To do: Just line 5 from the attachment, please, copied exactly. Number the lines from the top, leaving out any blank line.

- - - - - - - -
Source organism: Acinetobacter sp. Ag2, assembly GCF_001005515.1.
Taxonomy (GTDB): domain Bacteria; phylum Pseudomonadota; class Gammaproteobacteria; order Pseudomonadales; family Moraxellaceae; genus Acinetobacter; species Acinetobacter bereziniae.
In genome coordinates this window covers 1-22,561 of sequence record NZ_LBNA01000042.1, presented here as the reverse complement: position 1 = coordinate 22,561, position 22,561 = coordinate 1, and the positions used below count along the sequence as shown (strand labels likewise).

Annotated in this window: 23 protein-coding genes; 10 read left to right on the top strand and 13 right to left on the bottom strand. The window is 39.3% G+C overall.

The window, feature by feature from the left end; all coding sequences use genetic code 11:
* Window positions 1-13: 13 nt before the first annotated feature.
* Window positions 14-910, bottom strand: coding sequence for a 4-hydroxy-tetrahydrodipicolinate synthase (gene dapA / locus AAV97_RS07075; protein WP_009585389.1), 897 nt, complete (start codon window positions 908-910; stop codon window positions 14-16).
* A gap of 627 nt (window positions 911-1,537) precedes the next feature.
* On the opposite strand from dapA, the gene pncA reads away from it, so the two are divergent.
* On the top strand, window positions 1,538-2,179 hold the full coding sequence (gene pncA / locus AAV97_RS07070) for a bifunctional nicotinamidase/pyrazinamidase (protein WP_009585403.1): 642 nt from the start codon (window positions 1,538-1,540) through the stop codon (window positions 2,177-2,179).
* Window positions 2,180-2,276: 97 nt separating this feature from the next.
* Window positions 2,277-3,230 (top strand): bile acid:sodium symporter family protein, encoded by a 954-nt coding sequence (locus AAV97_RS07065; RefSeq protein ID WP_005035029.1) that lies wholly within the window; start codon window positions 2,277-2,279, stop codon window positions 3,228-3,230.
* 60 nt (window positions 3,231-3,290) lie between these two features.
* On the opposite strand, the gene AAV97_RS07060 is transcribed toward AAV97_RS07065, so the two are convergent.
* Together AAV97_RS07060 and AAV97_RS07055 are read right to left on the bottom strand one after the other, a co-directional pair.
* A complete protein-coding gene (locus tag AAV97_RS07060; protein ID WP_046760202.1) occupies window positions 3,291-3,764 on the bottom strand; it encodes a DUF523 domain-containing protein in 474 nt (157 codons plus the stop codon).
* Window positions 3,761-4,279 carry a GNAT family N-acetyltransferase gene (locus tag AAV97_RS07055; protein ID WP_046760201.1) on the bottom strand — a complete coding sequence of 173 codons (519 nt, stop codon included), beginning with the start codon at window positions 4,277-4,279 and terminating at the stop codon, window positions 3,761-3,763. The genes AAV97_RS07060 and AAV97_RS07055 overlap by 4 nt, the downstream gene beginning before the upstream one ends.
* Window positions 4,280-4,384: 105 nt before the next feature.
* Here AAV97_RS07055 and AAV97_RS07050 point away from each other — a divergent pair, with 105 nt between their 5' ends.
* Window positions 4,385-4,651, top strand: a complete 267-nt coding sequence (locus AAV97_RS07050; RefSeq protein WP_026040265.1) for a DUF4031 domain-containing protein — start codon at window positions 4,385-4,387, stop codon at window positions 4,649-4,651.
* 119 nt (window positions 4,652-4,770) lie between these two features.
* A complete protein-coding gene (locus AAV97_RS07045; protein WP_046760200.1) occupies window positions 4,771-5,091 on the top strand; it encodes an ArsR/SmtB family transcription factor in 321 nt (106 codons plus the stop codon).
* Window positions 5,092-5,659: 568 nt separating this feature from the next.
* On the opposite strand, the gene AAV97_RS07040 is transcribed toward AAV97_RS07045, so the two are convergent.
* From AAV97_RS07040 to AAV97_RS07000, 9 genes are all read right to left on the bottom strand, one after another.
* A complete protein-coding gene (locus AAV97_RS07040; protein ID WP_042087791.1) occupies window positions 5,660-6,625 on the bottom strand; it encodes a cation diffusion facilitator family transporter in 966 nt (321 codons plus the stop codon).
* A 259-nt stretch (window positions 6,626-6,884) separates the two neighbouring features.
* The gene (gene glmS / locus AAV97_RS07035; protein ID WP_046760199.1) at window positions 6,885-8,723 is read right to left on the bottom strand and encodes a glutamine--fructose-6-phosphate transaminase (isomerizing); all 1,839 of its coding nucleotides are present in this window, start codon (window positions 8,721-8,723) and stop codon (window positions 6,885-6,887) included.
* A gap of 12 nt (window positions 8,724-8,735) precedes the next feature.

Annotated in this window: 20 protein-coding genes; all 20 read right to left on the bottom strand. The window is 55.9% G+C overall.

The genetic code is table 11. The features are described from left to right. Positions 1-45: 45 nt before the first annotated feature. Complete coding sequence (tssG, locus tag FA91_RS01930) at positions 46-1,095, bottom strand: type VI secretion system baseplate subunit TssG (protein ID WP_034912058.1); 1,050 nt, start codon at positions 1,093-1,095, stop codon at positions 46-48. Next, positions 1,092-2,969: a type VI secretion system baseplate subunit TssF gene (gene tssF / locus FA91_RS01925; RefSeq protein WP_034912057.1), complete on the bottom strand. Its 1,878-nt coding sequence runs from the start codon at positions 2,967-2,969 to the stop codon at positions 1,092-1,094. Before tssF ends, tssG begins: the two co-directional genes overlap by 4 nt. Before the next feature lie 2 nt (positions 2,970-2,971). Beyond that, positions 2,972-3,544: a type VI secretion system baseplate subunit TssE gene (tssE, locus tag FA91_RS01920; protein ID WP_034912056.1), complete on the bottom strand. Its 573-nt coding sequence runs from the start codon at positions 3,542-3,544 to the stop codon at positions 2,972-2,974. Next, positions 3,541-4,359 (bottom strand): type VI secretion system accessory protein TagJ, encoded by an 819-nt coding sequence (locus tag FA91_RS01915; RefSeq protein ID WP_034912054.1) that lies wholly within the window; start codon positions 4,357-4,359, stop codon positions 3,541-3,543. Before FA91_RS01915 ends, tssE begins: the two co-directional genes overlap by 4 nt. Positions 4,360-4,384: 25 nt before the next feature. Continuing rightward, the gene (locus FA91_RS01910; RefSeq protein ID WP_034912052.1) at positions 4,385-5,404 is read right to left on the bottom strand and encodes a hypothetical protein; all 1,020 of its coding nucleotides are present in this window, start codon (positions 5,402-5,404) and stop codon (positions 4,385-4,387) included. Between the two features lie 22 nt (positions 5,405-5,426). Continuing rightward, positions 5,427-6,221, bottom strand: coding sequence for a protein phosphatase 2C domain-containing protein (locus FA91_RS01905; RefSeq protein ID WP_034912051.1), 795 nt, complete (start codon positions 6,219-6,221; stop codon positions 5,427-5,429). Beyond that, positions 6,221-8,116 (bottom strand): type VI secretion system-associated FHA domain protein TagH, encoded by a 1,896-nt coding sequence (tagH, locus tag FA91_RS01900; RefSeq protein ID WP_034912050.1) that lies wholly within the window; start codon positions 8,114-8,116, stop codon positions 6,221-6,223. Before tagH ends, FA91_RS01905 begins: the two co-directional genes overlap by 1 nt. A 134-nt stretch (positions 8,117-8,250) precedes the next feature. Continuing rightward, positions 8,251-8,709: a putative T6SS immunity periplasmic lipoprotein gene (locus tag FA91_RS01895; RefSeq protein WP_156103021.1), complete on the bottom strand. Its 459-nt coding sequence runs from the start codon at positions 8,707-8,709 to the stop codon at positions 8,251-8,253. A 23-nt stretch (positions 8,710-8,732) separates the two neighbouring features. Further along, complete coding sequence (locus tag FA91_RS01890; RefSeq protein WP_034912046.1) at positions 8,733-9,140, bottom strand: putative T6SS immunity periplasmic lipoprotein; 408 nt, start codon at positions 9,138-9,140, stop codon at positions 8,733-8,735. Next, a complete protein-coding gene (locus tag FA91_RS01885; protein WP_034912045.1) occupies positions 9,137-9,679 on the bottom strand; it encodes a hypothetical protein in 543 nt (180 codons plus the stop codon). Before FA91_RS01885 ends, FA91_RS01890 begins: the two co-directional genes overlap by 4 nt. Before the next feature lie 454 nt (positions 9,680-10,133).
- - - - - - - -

The window, feature by feature from the left end; all coding sequences use genetic code 11: